Roanoke Appalachian news
Virginia Geologic History and Coal
The geologic history of Virginia is fascinating. Did you know that a chunk of the African continent once sat atop most of the state? Events before and after that has shaped Virginia's amazing landscapes and resources. Origins can be traced back to an initial super-continent Rodinia some billion years ago, before land creatures. Virginia, nestled in the middle of Rodinia, sported a large sea next to it as Rodinia rifted apart, but unlike today, that sea was to Virginia's west and mountains in its east, the opposite of today! Water drained from those mountains to a primal sea creating huge swampy regions with abundant plant life. Varying sea levels and sediments began burying swampy peat over millions of years laying the foundation of our western Virginia coal reserves of today. But how does the African continent fit in or over?
Virginia, part of the North American or Laurentia tectonic plate or continent, remained relatively the same after Rodinia had separated, building more dense plant and sediment layers, like a thick cake, for hundreds of million years until the the blockbuster of all continental collisions occurred: the Allegheny Orogeny, some 300 million years ago. It's hard to think of crashing when objects are only moving at inches per year, but like a freight train that can't stop on a dime, the African continent first crunched and then pushed over portions of Virginia. Inspecting the "damage" caused by the continental collision reveals significant changes. It laid the framework for the Virginia we see today.
In the far western part of the state, the effect of the crash tended to be limited to uplifting, the Appalachian plateau pushed up. But moving eastward, where the crash was a crunch, we find the original bedrock compressed and folded, similar to the folds in a pushed carpet. The layered cake of millions of years became folded and compressed, creating heat and pressure and turning the softer "cake" rock to harder metamorphic rock like shale. That dynamic is the basis for the mountain ridges we see near the Shenandoah Valley, the Blue Ridge even harder rock to its east. Farther east, the continental collision left the edge of Africa atop Virginia, only to be eroded away once that super-continent of Pangea split and the African continent drifted away and created the Atlantic Ocean. The Piedmont and Coastal Plain then followed its own geologic path, relatively flat.
Today we find 3 distinct coal fields in Virginia: far SW, Valley and Eastern coal fields. The Valley coal fields are most closest to Roanoke, located in Montgomery, Augusta and Rockingham counties (we can point-out this geology on some of our hikes). Valley coal is one of the purest in the state, many impurities were squeezed out by pressures caused by primordial land or "cake" being folded and compressed by the continental collision with Africa. Purer or Anthracite coal is sought for metallurgical purposes such as making steel. Virginia produced roughly 1.3 billion dollars of coal in 2021, though most being bituminous coal used for energy production. Coal, a natural resource derived from plants, is an integral element in our amazing Appalachian chain.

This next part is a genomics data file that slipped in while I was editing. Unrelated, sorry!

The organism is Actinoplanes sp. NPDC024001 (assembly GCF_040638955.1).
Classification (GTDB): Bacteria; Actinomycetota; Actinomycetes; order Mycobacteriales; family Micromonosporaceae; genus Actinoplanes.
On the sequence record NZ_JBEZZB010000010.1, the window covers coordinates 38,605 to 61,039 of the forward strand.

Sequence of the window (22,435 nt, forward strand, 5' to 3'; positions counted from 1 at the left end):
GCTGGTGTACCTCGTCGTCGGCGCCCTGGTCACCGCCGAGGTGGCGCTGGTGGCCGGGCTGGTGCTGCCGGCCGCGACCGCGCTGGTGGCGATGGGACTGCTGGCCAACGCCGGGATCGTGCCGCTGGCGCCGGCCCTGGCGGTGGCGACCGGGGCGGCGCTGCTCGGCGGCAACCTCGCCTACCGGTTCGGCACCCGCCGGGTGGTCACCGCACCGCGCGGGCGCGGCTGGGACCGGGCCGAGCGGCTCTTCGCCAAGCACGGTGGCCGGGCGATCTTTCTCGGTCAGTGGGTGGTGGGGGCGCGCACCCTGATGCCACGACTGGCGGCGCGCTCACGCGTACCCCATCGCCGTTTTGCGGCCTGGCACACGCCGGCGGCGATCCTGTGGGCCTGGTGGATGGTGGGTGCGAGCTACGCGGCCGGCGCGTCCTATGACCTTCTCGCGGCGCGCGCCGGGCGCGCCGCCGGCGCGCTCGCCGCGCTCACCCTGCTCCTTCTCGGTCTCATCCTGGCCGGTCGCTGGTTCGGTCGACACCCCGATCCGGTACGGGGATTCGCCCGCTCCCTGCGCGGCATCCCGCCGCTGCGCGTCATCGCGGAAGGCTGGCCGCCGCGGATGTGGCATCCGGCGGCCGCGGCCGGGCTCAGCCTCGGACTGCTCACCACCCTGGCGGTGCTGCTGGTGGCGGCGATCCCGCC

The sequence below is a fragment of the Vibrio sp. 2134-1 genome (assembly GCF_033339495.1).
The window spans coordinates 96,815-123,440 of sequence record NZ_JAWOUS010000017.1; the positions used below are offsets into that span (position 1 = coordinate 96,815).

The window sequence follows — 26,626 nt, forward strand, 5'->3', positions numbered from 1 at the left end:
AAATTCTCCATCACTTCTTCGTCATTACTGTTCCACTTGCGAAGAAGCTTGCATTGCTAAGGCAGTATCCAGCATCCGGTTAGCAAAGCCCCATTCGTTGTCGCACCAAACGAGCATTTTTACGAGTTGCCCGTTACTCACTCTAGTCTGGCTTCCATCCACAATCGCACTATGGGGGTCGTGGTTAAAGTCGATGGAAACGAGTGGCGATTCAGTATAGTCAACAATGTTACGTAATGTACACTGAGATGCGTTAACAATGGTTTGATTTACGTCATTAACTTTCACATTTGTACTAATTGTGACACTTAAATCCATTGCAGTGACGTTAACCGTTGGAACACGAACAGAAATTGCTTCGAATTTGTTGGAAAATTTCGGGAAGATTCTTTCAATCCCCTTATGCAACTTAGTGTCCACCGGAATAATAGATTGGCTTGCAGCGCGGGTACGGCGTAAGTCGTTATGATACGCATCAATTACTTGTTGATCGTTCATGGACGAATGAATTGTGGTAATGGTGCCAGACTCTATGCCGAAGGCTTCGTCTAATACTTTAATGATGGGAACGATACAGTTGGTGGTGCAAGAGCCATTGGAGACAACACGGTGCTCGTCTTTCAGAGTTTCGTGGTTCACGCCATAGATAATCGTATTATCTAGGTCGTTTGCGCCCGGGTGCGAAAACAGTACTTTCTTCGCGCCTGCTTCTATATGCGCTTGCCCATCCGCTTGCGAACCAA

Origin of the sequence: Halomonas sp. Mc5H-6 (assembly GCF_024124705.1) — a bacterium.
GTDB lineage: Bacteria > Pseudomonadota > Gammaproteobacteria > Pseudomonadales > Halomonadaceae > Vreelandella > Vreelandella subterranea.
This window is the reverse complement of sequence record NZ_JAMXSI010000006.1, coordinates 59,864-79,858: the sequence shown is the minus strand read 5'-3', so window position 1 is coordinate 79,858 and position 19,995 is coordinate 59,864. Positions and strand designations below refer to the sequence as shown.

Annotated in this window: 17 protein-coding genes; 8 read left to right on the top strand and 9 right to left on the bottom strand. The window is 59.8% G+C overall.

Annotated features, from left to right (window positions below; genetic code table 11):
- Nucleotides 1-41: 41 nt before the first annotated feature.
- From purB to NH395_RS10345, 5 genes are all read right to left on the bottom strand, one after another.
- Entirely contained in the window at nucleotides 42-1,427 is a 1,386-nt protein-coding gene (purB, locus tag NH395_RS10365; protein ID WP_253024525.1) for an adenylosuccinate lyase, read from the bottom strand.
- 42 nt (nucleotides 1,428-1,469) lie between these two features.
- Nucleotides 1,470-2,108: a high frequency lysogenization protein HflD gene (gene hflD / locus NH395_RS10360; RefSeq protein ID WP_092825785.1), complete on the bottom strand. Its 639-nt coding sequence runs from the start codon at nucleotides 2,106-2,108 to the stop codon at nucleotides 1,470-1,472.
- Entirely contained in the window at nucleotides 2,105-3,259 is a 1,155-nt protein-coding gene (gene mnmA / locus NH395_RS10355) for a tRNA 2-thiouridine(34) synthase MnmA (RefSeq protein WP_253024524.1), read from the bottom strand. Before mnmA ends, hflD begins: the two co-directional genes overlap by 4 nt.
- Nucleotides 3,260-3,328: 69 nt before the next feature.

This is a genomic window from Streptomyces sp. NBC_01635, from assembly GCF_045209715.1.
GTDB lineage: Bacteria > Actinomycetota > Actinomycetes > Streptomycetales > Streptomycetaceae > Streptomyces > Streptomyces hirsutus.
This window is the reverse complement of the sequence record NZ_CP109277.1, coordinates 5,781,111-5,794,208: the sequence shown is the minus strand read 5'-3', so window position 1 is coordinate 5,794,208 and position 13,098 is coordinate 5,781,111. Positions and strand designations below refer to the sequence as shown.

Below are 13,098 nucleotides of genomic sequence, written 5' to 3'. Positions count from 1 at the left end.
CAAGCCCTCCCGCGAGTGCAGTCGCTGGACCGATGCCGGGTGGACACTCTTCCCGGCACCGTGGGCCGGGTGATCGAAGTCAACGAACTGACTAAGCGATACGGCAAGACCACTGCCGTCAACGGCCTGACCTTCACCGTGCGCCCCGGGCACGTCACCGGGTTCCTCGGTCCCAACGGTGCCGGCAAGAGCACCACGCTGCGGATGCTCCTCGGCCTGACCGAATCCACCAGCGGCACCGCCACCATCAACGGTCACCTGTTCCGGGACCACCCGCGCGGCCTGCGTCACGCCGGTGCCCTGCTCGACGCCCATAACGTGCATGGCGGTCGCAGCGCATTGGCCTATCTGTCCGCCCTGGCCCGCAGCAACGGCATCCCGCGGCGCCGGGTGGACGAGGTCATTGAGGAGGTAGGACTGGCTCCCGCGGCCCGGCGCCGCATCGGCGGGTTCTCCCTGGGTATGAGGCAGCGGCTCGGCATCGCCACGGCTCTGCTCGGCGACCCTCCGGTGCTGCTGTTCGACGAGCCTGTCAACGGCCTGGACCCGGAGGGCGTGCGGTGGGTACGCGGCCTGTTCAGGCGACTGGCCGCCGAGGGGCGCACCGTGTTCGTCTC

Mountain Lake Gets More Investigation
Mountain Lake in Virginia has had a varied and interesting history. Well known for its cinematic setting for parts of the movie Dirty Dancing, it has also been noted for the amazing way its lake has diminish, almost disappeared. Geologists believed that fractures in the rock structure had opened and allowed water to drain faster than water flowing into the lake. Water levels began to drop during the early 2000s and an ambitious project to stabilize the lake's water level began in 2013.
At high cost, drains or holes were identified in the lake's basin and then plugged to stem the flow of water leaking out, but such actions were for naught. Lake levels continued to fall until the lake almost disappeared. It seems more holes continued to develop and attempts to plug them seemed to be as fruitful as chasing the wind. The fractured rock debris that blocks the valley creating the lake seems more complicated than first thought and it may take natural forces to pinch-off the valley once again. A new survey is to take place in January 2023, but it is not expected to make any breakthroughs.
Colonial Downs Gets 3 Stakes Races
Colonial Downs, which was reopened in 2019 for thoroughbred horse racing, is located between Richmond and Williamsburg and owned by Churchill Downs. The track first started facing headwinds in 2009 with reduced thoroughbred dates and thoroughbred racing was not scheduled at all by 2013. Harness racing continued through 2015, but the Virginia Racing Commission denied racing at the track for 2016 and all operations were ceased.
Changes in betting procedures in 2018 and the purchase of the facility by a Chicago based group helped make the track viable again. The first race that occurred after the track's revival took place in August 2019. Most of Colonial Down's assets were purchased by Churchill Downs in 2022. The stakes races being relocated to Virginia are the Arlington Million, Beverly D. Stakes and Secretariat Stakes. Betting can be had in the Roanoke Valley at the Rosies located in Vinton just east of Roanoke City.